Credit: Earl Carter

Broad bean falafel with tahini dressing and salad

David Moyle is a chef. He is a food editor of The Saturday Paper.

Credit: Earl Carter

Falafel have been a mystery to me for most of my adult life. The fluffy little fried balls of goodness were something I purchased for such a long time without ever querying how they were produced. The most common version of falafel uses dried chickpeas as the main component but the Egyptian variety calls for broad beans. Demystifying the falafel process has been relatively simple, as it turns out. The biggest factor is to not cook the beans throughout the process prior to frying the falafel balls. This way the starch holds on and the whole lot doesn’t become a deep-fried soup.

The broad bean is an incredible, versatile vegetable that has multiple uses within its life cycle. When young, the leaves are delicious raw, or cooked in the same way as spinach. When the beans begin to show, you can eat the whole pod grilled, almost as you would edamame. Once older, they go from a bean used podded fresh in salads to a bean that is dried (aka a fava bean).

The most interesting ingredient in this recipe, however, is the sea parsley. Sea parsley (or sea celery) is a coastal native plant that is closely related to our more common parsleys. It grows along the coast, protruding from rocky outcrops and cliff faces. Sea parsley was eaten by early explorers, including Captain Cook, to ward off scurvy. Propagated varieties can be used in the same manner as continental parsley but with more restraint. Don’t be intimidated – endeavour to experiment with the native alternative.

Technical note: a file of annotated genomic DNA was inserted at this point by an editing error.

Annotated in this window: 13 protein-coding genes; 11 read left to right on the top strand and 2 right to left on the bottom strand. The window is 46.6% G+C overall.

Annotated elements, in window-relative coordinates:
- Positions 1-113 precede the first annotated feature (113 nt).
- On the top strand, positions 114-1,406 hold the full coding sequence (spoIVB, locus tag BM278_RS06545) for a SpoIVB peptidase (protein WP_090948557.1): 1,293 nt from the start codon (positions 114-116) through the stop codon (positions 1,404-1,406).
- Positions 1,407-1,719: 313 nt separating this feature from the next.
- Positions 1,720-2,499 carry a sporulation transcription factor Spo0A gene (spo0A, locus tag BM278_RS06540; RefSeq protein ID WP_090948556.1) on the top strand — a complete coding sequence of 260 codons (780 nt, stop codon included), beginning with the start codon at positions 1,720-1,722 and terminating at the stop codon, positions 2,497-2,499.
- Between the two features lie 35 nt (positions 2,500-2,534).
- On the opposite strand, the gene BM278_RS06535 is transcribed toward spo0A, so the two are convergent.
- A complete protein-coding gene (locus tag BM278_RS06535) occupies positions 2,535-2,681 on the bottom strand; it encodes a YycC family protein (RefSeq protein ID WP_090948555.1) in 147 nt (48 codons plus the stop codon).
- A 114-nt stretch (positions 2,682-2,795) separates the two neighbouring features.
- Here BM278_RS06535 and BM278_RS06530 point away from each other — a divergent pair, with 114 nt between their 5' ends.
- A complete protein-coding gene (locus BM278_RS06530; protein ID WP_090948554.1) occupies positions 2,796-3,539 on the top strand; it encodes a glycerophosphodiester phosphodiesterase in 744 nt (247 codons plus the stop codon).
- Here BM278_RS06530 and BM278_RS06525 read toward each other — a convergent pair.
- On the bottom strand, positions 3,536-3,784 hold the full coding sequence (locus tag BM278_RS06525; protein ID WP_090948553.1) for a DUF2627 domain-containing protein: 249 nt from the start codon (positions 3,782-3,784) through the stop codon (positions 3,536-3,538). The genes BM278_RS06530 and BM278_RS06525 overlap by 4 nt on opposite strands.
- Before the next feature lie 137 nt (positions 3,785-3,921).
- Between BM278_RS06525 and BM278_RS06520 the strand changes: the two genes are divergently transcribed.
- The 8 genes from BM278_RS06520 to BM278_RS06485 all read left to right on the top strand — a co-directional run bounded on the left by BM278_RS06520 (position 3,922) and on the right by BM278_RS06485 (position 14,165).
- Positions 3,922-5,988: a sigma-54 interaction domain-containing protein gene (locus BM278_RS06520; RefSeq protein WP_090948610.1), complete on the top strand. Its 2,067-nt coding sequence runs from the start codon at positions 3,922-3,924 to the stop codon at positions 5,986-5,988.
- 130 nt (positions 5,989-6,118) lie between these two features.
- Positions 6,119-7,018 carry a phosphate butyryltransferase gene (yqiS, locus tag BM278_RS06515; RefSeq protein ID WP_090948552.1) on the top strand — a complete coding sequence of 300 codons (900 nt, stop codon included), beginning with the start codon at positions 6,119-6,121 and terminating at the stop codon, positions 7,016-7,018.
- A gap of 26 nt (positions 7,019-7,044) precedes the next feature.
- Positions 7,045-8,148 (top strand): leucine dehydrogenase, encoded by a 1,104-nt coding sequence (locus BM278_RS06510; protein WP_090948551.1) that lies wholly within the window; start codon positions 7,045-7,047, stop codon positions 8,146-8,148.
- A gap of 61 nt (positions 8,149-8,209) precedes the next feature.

Serves 4


  • 300g dried broad beans
  • 500g fresh broad beans (shelled)
  • ¼ cup sea parsley
  • ¼ tsp ground cumin
  • ¼ tsp ground coriander seeds
  • ⅛ tsp white pepper
  • 1 clove garlic, grated (with microplane)
  • 1 shallot
  • salt
  • 1 litre rice bran oil or other frying oil

Tahini dressing

  • 200ml Greek-style yoghurt
  • 20ml tahini
  • 20ml lemon juice
  • salt


  • 1 bunch continental parsley
  • 100g broad beans (shelled)
  • 1 shallot
  • 10ml lemon juice
  • 20ml olive oil
  • salt
  1. Soak the dried broad beans in two litres of water overnight. Strain off the water, combine the beans with the rest of the falafel ingredients (except the oil) in a food processor and pulse until the mixture becomes a mealy paste. Reserve in a bowl to be fried.
  2. Combine the yoghurt, tahini and lemon juice in a food processor and blend until the mixture becomes a smooth paste. Season with salt and reserve.
  3. Roughly chop both the continental parsley and the broad beans. Peel and finely slice the shallot and mix the ingredients together. Dress with the lemon juice and olive oil and season to taste.
  4. Bring the frying oil up to 180ºC and form the falafel using a spoon to compact the mixture into small balls. Using your finger, flick the falafel from the end of the spoon into the oil and fry for three minutes. Lift the falafel out of the oil and place onto absorbent paper.
  5. Smear the tahini dressing on the base of a plate, followed by the salad. Place the falafel on top and serve with flatbread as a meal, or enjoy as a warm salad.

This article was first published in the print edition of The Saturday Paper on October 26, 2019 as "Beans talking".

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